Rafael Nadal beat David Goffin 6-3, 6-1 on Saturday in a controversial semi-final at the Monte Carlo Masters to put himself on the brink of a 10th title at the clay court showpiece.
The 30-year-old defending champion will face Spanish compatriot Albert Ramos-Vinolas, who defeated Lucas Pouille 6-3, 5-7, 6-1, in Sunday's final.
Nadal is also chasing his first ATP title since last April in Barcelona and the 70th of his career.
"It's tough to believe that I am again in a final here, it is unbelievable news for me," Nadal said. "It's another great event.
"I'm be able to start the clay court season playing a final in one of the most important events of the year. Personally, it's a very special place for me. It's something that makes me feel very happy. Very excited about it."
Nadal has beaten 29-year-old Ramos-Vinolas in their two previous clashes, both times on clay in Barcelona.
"He's playing better than ever, he's winning huge matches during the whole week," said Nadal of his next opponent.
"He's playing with big confidence, with great spirit of fight, overcoming tough situations in every match, and playing a high level of tennis all the time.
"I know that I need to be at my best to keep having chances, to fight for another title here. That's what I am looking for."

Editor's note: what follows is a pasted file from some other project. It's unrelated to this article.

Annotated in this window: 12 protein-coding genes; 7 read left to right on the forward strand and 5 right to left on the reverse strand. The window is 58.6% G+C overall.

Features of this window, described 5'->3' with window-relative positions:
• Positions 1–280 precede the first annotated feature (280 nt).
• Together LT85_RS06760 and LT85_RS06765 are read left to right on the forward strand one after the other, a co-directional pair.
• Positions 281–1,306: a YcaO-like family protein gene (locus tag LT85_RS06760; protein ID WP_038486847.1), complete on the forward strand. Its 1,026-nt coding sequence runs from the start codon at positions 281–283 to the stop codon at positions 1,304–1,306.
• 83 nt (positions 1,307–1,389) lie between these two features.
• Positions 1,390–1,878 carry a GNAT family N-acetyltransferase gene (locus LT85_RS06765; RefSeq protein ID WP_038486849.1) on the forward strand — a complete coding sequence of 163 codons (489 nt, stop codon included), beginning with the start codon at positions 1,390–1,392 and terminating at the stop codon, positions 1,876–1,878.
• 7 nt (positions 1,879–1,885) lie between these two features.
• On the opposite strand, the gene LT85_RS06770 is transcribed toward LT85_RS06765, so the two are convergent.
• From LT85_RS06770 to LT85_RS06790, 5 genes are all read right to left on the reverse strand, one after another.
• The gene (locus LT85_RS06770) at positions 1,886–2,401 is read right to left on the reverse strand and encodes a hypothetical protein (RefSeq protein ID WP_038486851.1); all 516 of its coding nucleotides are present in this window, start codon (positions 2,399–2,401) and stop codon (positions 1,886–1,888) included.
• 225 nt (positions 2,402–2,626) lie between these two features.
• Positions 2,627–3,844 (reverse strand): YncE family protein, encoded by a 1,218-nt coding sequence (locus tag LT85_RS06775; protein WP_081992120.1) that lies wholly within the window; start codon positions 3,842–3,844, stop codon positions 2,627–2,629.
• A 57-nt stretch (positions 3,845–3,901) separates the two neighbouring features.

However, Saturday's semi-final turned on a controversial incident in the first set, when the chair umpire may have missed a ball mark and ended up awarding Nadal a point which denied Goffin a 4-2 lead in the opener.
The crowd turning against him, Nadal was the subject of whistles and jeers while the heart went out of Goffin who had made the semi-finals by seeing off world number two Novak Djokovic on Friday.
"When the umpire goes down and says the ball is good, what I can say? No, the ball is out?" Nadal said. "That's why there is an umpire there.
"If the ball is on my side, I see the ball is in, I give the ball to the other side? This (booing) for me is sometimes sad, especially in a place that I had a lot of success, in a place that I love. Sometimes that happens."
Ramos-Vinolas, the 15th seed who had knocked out number one Andy Murray and Marin Cilic, had never before even reached a Masters 1000 semi-final.
"To play Rafa, you never know. If he plays unbelievable, he's going to beat you," Ramos-Vinolas said.
"I have more confidence. It's impossible to negate that. Since Roland Garros (2016) maybe, I'm playing better. In South America (February) I did a final, two semi-finals, one quarter-final.
"The results are going better."
The Spaniard, who saved seven of nine break points, had come to the principality with only three previous victories from 29 matches against top 10 opponents.